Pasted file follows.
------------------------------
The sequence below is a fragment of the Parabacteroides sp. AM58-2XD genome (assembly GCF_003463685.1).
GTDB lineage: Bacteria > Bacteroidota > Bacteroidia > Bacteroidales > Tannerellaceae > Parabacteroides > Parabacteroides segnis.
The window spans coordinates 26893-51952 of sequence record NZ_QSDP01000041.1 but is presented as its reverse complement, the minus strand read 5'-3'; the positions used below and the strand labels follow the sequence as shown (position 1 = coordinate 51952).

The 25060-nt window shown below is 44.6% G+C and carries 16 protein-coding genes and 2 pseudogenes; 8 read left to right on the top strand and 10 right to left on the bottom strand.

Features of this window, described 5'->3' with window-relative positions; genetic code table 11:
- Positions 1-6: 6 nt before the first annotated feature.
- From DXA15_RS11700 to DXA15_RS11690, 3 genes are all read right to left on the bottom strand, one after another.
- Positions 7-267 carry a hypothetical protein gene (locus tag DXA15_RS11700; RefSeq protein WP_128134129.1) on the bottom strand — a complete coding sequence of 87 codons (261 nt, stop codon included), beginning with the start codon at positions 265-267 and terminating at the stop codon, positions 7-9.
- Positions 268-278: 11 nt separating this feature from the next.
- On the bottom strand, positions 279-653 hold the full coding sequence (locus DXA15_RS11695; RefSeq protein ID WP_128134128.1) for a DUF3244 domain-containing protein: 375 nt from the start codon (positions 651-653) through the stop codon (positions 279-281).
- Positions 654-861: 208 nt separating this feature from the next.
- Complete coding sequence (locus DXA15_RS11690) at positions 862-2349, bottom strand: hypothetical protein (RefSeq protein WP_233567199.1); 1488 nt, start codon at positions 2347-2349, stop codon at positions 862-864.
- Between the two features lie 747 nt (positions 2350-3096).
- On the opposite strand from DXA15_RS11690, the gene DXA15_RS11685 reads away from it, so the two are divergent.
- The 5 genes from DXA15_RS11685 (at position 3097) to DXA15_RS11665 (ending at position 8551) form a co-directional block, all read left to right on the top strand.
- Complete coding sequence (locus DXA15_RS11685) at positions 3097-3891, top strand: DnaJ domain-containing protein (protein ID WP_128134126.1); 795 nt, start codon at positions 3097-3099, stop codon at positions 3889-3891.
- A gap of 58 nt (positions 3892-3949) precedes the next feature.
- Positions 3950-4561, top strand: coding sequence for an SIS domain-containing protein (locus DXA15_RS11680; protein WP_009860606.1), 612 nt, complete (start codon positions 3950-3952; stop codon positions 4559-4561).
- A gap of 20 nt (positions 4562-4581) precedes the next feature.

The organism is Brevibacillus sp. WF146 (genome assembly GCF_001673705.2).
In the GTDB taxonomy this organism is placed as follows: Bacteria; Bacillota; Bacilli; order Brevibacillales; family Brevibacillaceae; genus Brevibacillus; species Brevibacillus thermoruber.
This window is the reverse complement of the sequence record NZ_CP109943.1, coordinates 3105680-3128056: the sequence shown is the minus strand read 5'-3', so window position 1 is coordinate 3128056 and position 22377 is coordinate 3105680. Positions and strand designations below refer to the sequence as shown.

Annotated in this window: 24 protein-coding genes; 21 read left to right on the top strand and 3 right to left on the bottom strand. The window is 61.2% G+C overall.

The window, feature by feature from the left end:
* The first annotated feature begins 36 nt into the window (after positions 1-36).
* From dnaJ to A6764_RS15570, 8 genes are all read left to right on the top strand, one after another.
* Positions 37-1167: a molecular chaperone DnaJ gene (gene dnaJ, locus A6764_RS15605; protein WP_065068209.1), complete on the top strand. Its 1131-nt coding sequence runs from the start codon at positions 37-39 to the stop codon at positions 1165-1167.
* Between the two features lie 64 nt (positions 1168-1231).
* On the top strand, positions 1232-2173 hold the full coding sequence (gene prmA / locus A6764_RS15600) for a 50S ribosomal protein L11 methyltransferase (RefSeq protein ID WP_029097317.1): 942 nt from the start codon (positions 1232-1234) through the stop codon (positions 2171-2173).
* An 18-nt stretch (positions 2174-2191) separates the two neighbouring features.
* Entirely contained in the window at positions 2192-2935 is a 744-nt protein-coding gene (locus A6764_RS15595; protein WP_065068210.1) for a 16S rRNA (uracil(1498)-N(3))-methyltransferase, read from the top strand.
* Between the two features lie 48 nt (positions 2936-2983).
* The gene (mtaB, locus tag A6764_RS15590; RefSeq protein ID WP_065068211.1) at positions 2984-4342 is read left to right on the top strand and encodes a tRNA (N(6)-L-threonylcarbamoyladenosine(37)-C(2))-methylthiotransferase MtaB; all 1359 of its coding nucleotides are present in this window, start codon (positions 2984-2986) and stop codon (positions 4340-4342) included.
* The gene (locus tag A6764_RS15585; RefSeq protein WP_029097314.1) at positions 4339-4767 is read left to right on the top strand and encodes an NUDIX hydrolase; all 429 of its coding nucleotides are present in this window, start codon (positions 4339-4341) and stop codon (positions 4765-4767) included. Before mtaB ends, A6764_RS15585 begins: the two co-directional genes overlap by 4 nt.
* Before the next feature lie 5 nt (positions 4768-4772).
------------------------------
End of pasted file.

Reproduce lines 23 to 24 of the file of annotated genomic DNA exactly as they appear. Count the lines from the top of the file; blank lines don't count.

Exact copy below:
Annotated in this window: 24 protein-coding genes; 21 read left to right on the top strand and 3 right to left on the bottom strand. The window is 61.2% G+C overall.

The window, feature by feature from the left end: